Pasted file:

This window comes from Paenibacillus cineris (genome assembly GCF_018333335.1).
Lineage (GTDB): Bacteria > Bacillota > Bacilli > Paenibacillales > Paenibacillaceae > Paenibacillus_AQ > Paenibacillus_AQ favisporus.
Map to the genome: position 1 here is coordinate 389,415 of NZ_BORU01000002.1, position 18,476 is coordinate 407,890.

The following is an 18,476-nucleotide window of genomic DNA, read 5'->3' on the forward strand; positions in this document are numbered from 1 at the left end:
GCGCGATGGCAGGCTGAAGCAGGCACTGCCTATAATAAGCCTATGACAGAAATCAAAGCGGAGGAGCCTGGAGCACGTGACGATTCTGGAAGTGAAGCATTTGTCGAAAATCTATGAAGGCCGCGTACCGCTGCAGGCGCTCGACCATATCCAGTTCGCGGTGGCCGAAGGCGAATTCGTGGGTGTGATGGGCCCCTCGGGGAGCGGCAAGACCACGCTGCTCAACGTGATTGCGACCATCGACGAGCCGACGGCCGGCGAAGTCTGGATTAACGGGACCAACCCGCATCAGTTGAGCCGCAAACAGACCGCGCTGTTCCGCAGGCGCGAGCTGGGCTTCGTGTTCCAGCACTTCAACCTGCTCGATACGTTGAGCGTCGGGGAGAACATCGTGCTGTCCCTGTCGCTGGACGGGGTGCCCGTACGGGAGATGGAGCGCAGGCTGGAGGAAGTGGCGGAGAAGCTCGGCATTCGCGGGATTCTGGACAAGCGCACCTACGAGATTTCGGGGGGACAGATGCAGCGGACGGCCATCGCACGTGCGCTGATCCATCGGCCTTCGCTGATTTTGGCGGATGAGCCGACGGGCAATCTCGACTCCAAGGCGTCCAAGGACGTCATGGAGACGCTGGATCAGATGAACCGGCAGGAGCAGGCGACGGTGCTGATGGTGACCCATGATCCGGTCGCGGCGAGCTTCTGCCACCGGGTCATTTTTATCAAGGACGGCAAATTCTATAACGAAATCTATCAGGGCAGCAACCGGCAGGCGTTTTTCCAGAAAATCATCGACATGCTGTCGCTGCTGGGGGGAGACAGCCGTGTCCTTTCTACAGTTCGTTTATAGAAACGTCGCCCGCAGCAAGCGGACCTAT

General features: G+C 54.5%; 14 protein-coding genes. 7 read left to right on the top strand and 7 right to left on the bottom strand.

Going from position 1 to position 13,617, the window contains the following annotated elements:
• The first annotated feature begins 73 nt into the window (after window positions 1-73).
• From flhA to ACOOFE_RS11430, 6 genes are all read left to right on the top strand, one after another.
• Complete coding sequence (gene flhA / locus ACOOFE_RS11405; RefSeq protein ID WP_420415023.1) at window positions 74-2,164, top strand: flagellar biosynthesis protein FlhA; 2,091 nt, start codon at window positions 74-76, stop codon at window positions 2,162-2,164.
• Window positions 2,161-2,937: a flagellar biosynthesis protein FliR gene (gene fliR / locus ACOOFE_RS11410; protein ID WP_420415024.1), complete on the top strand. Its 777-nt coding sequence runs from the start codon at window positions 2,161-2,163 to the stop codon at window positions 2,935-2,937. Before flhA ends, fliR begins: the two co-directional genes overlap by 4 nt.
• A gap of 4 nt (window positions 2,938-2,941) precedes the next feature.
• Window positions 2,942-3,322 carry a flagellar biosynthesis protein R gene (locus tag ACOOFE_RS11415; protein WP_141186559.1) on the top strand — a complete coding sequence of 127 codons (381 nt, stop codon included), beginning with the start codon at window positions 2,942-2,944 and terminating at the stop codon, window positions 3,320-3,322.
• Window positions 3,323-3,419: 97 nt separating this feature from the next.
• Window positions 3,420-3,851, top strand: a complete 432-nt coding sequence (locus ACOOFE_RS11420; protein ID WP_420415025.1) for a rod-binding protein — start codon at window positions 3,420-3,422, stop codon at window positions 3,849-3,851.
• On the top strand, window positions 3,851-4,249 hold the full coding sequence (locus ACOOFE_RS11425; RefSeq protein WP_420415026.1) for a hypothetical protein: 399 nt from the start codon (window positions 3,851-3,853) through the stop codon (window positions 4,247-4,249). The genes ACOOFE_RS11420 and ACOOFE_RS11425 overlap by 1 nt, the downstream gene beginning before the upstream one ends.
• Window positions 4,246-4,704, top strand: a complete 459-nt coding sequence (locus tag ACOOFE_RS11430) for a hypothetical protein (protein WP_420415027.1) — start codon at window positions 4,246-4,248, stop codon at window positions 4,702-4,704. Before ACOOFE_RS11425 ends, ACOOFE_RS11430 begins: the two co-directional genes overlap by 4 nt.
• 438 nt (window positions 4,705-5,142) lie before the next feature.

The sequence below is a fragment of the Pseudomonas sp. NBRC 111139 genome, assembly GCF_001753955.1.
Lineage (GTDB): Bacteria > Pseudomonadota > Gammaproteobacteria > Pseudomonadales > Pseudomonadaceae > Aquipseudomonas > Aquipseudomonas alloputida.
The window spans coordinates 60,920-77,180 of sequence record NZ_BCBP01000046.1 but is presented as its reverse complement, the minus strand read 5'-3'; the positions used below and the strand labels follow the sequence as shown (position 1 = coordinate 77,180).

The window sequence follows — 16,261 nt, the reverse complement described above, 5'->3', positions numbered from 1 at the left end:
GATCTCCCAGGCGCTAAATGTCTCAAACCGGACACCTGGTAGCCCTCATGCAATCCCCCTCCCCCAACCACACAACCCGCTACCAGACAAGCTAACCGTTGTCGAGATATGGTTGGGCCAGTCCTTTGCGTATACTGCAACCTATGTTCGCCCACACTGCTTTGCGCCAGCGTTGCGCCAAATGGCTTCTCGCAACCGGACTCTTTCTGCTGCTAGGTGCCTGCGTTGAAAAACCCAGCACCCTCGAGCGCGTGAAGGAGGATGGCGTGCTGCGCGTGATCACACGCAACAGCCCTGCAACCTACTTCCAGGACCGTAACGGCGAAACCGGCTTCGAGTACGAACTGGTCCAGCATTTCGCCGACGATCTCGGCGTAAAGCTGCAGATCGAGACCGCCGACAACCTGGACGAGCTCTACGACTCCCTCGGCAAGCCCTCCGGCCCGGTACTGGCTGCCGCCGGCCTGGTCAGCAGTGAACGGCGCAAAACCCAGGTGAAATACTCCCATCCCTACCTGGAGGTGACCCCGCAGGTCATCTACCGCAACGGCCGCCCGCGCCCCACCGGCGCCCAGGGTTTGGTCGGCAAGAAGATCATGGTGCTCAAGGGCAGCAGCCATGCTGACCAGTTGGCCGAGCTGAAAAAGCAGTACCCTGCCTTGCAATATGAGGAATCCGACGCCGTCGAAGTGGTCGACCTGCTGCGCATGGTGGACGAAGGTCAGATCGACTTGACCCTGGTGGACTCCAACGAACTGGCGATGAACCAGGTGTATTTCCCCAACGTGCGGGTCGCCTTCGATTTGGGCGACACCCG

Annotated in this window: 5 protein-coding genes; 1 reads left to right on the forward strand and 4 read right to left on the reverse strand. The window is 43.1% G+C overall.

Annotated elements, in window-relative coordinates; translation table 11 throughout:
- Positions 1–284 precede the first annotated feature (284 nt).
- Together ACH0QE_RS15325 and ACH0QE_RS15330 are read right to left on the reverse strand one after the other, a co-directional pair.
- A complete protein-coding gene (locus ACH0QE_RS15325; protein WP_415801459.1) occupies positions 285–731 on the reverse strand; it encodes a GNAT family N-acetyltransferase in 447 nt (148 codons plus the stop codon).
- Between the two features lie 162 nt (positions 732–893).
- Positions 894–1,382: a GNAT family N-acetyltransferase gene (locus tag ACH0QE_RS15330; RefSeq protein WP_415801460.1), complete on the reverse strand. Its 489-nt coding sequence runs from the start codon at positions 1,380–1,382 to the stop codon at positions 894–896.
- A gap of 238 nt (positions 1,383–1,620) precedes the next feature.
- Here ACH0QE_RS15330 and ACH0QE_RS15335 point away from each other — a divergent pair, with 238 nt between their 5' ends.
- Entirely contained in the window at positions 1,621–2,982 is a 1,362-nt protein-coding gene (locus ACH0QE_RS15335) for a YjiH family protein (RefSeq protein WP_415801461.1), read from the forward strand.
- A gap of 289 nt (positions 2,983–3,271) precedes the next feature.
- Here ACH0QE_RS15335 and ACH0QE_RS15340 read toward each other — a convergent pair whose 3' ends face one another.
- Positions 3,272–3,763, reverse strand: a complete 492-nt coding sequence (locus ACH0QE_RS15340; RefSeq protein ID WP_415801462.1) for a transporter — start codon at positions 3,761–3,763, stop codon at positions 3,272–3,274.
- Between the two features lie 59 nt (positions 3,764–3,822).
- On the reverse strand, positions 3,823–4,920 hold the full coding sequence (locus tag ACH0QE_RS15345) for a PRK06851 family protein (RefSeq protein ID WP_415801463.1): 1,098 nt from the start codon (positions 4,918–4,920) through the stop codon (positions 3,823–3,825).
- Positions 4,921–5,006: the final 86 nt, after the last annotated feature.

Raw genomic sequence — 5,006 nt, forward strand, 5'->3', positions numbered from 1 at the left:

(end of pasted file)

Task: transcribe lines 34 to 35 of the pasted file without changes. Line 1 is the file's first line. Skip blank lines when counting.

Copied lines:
- A gap of 289 nt (positions 2,983–3,271) precedes the next feature.
- Here ACH0QE_RS15335 and ACH0QE_RS15340 read toward each other — a convergent pair whose 3' ends face one another.